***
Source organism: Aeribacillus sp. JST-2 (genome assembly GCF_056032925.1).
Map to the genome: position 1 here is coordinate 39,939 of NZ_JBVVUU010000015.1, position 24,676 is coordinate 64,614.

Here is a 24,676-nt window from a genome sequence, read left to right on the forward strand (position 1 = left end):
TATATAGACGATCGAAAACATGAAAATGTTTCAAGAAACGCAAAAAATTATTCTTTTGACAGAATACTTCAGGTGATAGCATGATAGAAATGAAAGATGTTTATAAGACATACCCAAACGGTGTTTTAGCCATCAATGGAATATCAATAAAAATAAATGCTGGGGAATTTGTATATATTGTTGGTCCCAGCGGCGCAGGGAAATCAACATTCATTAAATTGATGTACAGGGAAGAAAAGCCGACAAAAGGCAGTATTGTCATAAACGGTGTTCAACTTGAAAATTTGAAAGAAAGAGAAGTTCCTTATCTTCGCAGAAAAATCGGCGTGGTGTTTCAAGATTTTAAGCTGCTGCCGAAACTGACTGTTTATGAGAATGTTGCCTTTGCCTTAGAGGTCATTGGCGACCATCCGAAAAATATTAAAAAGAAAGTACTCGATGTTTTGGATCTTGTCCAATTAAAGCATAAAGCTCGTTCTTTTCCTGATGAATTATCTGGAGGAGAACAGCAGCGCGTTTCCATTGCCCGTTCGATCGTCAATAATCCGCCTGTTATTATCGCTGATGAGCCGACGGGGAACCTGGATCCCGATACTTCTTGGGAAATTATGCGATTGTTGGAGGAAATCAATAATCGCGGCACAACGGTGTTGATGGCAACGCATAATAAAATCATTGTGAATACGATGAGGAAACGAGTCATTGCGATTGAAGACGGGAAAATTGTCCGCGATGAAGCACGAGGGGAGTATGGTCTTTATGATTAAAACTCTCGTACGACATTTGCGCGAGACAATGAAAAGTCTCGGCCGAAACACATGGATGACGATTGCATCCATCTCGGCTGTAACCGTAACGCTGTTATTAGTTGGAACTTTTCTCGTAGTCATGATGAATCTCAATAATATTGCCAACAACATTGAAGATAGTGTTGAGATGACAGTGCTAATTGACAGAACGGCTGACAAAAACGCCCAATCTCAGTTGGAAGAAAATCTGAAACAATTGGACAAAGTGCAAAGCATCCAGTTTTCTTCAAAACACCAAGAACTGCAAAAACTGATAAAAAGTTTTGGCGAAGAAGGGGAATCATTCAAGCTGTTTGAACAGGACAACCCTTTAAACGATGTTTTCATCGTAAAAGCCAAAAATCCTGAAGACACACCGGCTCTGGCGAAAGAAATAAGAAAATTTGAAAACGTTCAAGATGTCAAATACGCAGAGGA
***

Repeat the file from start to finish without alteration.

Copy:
Source organism: Aeribacillus sp. JST-2 (genome assembly GCF_056032925.1).
Map to the genome: position 1 here is coordinate 39,939 of NZ_JBVVUU010000015.1, position 24,676 is coordinate 64,614.

Here is a 24,676-nt window from a genome sequence, read left to right on the forward strand (position 1 = left end):
TATATAGACGATCGAAAACATGAAAATGTTTCAAGAAACGCAAAAAATTATTCTTTTGACAGAATACTTCAGGTGATAGCATGATAGAAATGAAAGATGTTTATAAGACATACCCAAACGGTGTTTTAGCCATCAATGGAATATCAATAAAAATAAATGCTGGGGAATTTGTATATATTGTTGGTCCCAGCGGCGCAGGGAAATCAACATTCATTAAATTGATGTACAGGGAAGAAAAGCCGACAAAAGGCAGTATTGTCATAAACGGTGTTCAACTTGAAAATTTGAAAGAAAGAGAAGTTCCTTATCTTCGCAGAAAAATCGGCGTGGTGTTTCAAGATTTTAAGCTGCTGCCGAAACTGACTGTTTATGAGAATGTTGCCTTTGCCTTAGAGGTCATTGGCGACCATCCGAAAAATATTAAAAAGAAAGTACTCGATGTTTTGGATCTTGTCCAATTAAAGCATAAAGCTCGTTCTTTTCCTGATGAATTATCTGGAGGAGAACAGCAGCGCGTTTCCATTGCCCGTTCGATCGTCAATAATCCGCCTGTTATTATCGCTGATGAGCCGACGGGGAACCTGGATCCCGATACTTCTTGGGAAATTATGCGATTGTTGGAGGAAATCAATAATCGCGGCACAACGGTGTTGATGGCAACGCATAATAAAATCATTGTGAATACGATGAGGAAACGAGTCATTGCGATTGAAGACGGGAAAATTGTCCGCGATGAAGCACGAGGGGAGTATGGTCTTTATGATTAAAACTCTCGTACGACATTTGCGCGAGACAATGAAAAGTCTCGGCCGAAACACATGGATGACGATTGCATCCATCTCGGCTGTAACCGTAACGCTGTTATTAGTTGGAACTTTTCTCGTAGTCATGATGAATCTCAATAATATTGCCAACAACATTGAAGATAGTGTTGAGATGACAGTGCTAATTGACAGAACGGCTGACAAAAACGCCCAATCTCAGTTGGAAGAAAATCTGAAACAATTGGACAAAGTGCAAAGCATCCAGTTTTCTTCAAAACACCAAGAACTGCAAAAACTGATAAAAAGTTTTGGCGAAGAAGGGGAATCATTCAAGCTGTTTGAACAGGACAACCCTTTAAACGATGTTTTCATCGTAAAAGCCAAAAATCCTGAAGACACACCGGCTCTGGCGAAAGAAATAAGAAAATTTGAAAACGTTCAAGATGTCAAATACGCAGAGGA